Nolan.  Many of you already know who he is, others of you will only recognize this button that has resided on my sidebar for 3 years.

Until today. Today I’m taking the button off my site because….


This video tells the story way better than I could.
[vimeo http://www.vimeo.com/63340975 w=403&h=227]

Watching that video just now was not so easy for me.  Those were hard, hard days in the beginning.  Cancer touched us all in a new way. Nolan was still a toddler when he was diagnosed with leukemia 3 years ago.  After 3 grueling years of chemotherapy, steroids, blood tests, house arrest (usually on the holidays), infusions, spinal taps and so, so much more, he is finally done with the chemotherapy treatments! He no longer has leukemia and he is free to go on and live life to the fullest.

I couldn’t be more proud of his parents who have weathered this storm with bravery and grace.  And I couldn’t be more proud of Nolan.  You are the real super-hero buddy!

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It feels a little strange to be back here, I haven’t written a real post in… well, a really long time.  I did not intend to take an extended break from the blog, but then life happened.  A lot of little things all added up to weeks and weeks away from the computer.

But I’m back! Ish.  Here is how it all played out:

First was the infamous knee surgery.  (if you are squeemish, you might want to scroll by this one quickly)

Back in 2008 my ACL was replaced but my knee never really recovered.  We tried physical therapy, shots, creams, meds; nothings seemed to help.  So my doctor determined that my body was rejecting the metal hardware that was installed to keep the new ACL in place.  Since the bone had grown over the graft, making it secure, the hardware was no longer needed.  While taking out the hardware (pictured above), he would look around and see if he could find any other problems.  It turns out, missing cartilage was the other problem.  I still don’t fully understand what he did to fix the cartilage but he did…something painful.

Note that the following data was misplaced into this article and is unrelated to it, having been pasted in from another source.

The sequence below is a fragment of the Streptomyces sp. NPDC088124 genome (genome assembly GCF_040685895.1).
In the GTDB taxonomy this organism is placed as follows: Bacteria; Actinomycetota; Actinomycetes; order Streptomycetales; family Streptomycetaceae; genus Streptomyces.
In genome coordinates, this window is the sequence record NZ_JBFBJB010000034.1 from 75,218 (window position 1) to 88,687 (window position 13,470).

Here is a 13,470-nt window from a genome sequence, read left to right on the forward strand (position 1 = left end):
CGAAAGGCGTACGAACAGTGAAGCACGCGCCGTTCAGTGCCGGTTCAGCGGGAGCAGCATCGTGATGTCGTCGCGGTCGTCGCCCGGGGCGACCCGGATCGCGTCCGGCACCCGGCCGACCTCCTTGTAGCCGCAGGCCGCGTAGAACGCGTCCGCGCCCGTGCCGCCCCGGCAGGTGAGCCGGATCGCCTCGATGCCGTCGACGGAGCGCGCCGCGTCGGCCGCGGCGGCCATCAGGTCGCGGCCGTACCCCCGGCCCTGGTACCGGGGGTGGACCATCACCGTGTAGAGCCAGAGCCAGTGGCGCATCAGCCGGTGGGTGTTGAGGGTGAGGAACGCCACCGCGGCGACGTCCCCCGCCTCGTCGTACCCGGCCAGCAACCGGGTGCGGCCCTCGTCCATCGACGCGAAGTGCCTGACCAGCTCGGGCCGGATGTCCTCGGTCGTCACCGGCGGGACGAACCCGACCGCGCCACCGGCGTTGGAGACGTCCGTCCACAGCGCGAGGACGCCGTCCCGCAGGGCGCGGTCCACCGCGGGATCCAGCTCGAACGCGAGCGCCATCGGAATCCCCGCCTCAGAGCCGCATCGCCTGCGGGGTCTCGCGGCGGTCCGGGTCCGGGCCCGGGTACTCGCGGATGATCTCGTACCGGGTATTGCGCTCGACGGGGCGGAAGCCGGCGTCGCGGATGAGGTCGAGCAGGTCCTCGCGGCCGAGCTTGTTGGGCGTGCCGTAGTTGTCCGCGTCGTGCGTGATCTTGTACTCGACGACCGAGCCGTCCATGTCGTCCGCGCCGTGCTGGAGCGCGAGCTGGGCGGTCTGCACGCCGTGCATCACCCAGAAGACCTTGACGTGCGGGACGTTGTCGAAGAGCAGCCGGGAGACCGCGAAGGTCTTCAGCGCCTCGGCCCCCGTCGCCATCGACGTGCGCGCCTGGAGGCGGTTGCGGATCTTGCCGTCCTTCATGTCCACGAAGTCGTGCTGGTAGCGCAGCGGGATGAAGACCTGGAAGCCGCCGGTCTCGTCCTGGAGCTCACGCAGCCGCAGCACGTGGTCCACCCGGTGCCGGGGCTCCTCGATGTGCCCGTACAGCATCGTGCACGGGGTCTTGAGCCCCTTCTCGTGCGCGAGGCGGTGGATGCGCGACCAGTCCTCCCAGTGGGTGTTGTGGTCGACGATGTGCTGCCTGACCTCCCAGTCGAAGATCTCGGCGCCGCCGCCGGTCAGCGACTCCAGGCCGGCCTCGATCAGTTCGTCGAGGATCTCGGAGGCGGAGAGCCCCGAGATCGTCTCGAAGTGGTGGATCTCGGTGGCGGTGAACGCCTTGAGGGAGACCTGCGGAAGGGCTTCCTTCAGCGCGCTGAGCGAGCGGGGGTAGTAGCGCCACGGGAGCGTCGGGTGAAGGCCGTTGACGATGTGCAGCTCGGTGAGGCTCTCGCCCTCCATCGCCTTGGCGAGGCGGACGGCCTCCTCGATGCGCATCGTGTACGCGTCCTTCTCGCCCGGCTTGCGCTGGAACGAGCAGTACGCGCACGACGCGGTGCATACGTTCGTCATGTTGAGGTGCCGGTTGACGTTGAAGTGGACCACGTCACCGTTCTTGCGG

Logically, I knew it was going to be a tough recovery but for some strange reason I thought I would be up to writing right away.  Not so.  The pain killers left me barely grasping at reality for about  a week and not long after I went back to work.  I feel as though I’ve been playing catch-up ever since.  The meds also tore up my stomach and left me with no appetite.  That means, no cooking.  No real cooking for over a month.  A whole bunch of pro-biotics later, I’m finally eating real food again.

The good news is that my knee gets a little better every week.  Next week I should be cleared to begin physical therapy, which I’m both excited for and dreading at the same time.

Next came my much anticipated vacation to Myrtle Beach, South Carolina.  It was my first time in South Carolina and while I didn’t find much of interest in Myrtle Beach, the day we spent in Charleston was so much fun.  I loved strolling those historical streets and looking at buildings that were part of the very birth of our nation.

We also visited the Boone plantation just outside of Charleston.  It was so fascinating and so disturbing all at once.  One of the most eye-opening spots on the plantation is a row of small wooden cabins where the “elite” slaves of the plantation lived.  In each building was a tv monitor that told a different story of slavery: how many slaves lived per building, their religious practices, their work, their eventual emancipation. It’s such an ugly part of our history but so important that we do not forget so that we never repeat it.